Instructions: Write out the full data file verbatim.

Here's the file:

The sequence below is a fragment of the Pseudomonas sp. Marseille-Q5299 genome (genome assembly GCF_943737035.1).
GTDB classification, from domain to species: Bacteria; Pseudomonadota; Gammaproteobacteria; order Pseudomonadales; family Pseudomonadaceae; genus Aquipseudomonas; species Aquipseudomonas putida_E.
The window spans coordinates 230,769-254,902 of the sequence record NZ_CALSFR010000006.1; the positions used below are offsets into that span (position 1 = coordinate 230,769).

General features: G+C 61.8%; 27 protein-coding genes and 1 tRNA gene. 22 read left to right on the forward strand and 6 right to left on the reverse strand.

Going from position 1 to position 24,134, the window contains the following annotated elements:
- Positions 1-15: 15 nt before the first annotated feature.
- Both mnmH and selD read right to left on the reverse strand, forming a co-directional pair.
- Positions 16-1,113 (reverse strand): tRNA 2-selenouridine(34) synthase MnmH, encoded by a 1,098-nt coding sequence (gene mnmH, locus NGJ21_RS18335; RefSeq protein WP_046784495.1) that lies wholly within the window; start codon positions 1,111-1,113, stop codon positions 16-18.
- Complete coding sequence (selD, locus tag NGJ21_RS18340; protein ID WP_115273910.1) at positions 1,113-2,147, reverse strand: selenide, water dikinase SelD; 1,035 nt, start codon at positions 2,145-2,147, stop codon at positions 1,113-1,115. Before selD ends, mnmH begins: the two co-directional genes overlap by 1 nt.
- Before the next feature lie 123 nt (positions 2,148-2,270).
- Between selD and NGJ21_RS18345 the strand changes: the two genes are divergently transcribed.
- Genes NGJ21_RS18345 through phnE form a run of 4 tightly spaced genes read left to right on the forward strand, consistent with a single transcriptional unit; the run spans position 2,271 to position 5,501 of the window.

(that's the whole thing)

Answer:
The sequence below is a fragment of the Pseudomonas sp. Marseille-Q5299 genome (genome assembly GCF_943737035.1).
GTDB classification, from domain to species: Bacteria; Pseudomonadota; Gammaproteobacteria; order Pseudomonadales; family Pseudomonadaceae; genus Aquipseudomonas; species Aquipseudomonas putida_E.
The window spans coordinates 230,769-254,902 of the sequence record NZ_CALSFR010000006.1; the positions used below are offsets into that span (position 1 = coordinate 230,769).

General features: G+C 61.8%; 27 protein-coding genes and 1 tRNA gene. 22 read left to right on the forward strand and 6 right to left on the reverse strand.

Going from position 1 to position 24,134, the window contains the following annotated elements:
- Positions 1-15: 15 nt before the first annotated feature.
- Both mnmH and selD read right to left on the reverse strand, forming a co-directional pair.
- Positions 16-1,113 (reverse strand): tRNA 2-selenouridine(34) synthase MnmH, encoded by a 1,098-nt coding sequence (gene mnmH, locus NGJ21_RS18335; RefSeq protein WP_046784495.1) that lies wholly within the window; start codon positions 1,111-1,113, stop codon positions 16-18.
- Complete coding sequence (selD, locus tag NGJ21_RS18340; protein ID WP_115273910.1) at positions 1,113-2,147, reverse strand: selenide, water dikinase SelD; 1,035 nt, start codon at positions 2,145-2,147, stop codon at positions 1,113-1,115. Before selD ends, mnmH begins: the two co-directional genes overlap by 1 nt.
- Before the next feature lie 123 nt (positions 2,148-2,270).
- Between selD and NGJ21_RS18345 the strand changes: the two genes are divergently transcribed.
- Genes NGJ21_RS18345 through phnE form a run of 4 tightly spaced genes read left to right on the forward strand, consistent with a single transcriptional unit; the run spans position 2,271 to position 5,501 of the window.